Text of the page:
Blackjack Strategy—Splitting 8s

Why do you split 8s? Why is it a standard in blackjack strategy to do so?

Look at what blackjack strategy is first. In the first place you have a strategy so that you can improve your odds of winning. But what do you do when you find yourself in a situation that you know you are most likely going to lose?

This is the other part of your blackjack strategy: finding the least costly way out of a non-winning situation.

Now let’s look at being dealt a pair of 8s and the dealer has an upcard that is a 9, 10, or Ace.

If you were to stand on a hard 16, you are then playing with a stiff hand and will most likely lose. Interesting side note: you will be dealt a stiff hand about 43% of the time; and we all know that it’s easiest to lose with those hands.

Thankfully you can split those 8s. A pessimistic person might say that this is unwise blackjack strategy because you’re probably going to lose anyway. And this is why we don’t listen to pessimistic people.

Think of splitting those 8s as a second chance for you on this round. You can build two new hands, each starting with an 8 card. Yes, you do have to double your bet.

And, yes, you could lose all of that, but this is blackjack, this is gambling—you are going to lose sometimes. The trick here is to try to lose the least amount of money to get out of this round and on to the next.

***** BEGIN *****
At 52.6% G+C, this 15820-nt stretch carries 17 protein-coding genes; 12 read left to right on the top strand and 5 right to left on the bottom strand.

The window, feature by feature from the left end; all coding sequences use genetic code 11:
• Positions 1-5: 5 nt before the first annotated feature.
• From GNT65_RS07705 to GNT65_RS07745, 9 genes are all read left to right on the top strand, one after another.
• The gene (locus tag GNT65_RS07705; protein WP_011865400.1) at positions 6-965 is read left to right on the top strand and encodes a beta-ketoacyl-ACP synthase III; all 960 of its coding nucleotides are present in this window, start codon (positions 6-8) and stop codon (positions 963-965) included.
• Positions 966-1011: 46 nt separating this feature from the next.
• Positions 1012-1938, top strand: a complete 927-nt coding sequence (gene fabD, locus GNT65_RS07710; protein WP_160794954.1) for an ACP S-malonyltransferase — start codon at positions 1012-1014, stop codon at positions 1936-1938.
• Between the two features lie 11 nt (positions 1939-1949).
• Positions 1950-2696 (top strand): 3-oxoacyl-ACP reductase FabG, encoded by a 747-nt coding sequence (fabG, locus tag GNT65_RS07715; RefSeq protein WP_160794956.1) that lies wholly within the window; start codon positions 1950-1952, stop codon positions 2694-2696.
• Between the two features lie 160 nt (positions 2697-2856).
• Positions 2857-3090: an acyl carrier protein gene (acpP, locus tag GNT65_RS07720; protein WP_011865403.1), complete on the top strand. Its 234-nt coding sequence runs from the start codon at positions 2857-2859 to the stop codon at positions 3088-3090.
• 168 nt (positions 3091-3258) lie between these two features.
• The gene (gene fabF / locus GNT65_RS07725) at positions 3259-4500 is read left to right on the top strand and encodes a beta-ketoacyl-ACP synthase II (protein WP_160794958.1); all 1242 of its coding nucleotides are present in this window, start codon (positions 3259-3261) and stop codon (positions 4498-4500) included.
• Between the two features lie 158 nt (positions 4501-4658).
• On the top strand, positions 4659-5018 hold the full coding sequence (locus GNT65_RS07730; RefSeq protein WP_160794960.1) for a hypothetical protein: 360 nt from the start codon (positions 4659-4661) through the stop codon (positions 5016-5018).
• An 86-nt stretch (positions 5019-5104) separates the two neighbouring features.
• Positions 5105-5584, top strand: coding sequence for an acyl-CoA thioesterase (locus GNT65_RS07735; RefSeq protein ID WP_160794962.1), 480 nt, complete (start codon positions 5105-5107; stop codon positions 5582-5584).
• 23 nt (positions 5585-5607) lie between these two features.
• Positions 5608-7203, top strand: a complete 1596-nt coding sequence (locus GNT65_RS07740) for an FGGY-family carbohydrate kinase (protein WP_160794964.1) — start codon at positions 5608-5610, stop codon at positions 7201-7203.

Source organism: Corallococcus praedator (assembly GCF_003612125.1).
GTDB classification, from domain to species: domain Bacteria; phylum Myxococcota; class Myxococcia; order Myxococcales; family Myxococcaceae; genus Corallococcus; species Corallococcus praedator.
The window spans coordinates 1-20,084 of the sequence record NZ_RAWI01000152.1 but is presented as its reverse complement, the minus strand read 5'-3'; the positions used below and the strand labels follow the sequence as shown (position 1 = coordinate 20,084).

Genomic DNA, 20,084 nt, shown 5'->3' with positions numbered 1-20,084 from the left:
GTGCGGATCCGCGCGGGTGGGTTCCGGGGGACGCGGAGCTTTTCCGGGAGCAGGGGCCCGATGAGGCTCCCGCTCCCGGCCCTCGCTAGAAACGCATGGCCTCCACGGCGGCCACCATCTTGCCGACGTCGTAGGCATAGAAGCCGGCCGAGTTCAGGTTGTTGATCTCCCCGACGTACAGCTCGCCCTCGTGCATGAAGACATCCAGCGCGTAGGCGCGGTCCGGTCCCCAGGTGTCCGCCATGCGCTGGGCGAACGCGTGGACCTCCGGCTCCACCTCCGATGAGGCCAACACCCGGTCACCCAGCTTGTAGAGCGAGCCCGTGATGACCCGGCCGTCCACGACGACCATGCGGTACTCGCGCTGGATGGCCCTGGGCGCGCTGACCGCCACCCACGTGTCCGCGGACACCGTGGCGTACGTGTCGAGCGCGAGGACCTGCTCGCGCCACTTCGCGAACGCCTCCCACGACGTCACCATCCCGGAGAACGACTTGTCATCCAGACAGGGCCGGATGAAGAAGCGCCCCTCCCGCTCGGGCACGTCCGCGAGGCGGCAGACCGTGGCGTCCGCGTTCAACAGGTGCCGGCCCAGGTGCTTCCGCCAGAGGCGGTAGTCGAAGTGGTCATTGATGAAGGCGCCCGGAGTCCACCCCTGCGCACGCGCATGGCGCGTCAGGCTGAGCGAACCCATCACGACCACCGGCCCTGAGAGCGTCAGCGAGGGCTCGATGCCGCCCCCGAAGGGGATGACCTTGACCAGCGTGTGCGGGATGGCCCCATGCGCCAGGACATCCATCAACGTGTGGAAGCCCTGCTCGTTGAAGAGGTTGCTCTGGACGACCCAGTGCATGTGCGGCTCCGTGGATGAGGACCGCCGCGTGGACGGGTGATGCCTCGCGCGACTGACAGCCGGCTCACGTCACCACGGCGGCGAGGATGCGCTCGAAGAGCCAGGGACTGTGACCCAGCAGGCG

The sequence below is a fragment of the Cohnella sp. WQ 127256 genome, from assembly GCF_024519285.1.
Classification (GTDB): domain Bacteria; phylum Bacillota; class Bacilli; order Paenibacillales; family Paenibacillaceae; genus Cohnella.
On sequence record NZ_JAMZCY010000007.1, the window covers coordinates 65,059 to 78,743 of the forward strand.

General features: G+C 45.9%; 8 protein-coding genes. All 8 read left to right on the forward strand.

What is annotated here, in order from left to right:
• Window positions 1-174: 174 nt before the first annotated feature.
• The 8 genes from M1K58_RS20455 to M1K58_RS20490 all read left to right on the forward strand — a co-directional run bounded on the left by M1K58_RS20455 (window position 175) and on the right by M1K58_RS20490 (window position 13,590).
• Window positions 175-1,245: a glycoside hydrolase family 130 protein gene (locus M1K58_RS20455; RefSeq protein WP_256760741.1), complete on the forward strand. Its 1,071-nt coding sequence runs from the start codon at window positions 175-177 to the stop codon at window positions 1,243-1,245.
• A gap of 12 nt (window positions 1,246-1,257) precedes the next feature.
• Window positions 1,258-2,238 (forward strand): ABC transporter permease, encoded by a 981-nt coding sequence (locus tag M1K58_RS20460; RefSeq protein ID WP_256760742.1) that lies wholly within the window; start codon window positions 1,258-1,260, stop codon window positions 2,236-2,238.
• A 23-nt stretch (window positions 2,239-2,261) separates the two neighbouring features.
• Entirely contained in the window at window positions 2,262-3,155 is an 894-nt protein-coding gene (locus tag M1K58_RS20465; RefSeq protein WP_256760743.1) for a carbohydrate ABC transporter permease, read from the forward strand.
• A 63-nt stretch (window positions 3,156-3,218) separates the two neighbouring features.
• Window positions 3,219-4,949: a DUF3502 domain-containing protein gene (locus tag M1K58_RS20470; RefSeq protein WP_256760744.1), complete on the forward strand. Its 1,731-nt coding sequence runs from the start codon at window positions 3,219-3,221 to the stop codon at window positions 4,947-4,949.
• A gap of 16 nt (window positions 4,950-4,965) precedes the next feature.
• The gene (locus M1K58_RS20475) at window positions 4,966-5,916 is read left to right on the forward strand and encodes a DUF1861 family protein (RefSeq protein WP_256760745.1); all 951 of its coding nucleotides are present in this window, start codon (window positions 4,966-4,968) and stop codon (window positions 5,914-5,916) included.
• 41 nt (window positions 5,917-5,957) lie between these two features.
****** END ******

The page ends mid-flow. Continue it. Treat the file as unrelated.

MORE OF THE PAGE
By splitting your 8s and creating two new hands, you have the possibility of turning what could have been a pretty good shot at losing into one in which you have the possibility of winning with one hand, maybe even both.

The point to remember about pair splitting strategy is that this move is in place, for those who know how to use it, to lose less and win more in the long run. By only hitting or standing you are limiting your strategy and your odds at blackjack.

You can use this strategy for online blackjack or when playing at a casino.

Adding More to Your Blackjack Strategy—Betting On Another Player’s Hand

Imagine making money off of another player’s hand. Can you do that? Yes, you can, it’s perfectly legal to do. And well worth adding to your blackjack strategy.

So why would you do this? Another player might have an advantage but not the nerve to up the wager to take full advantage of their hand. The good blackjack player that you are, remember your blackjack vows, you can’t let someone lose money to the house just because they’re a little nervous of putting out a few more chips. So you help them out.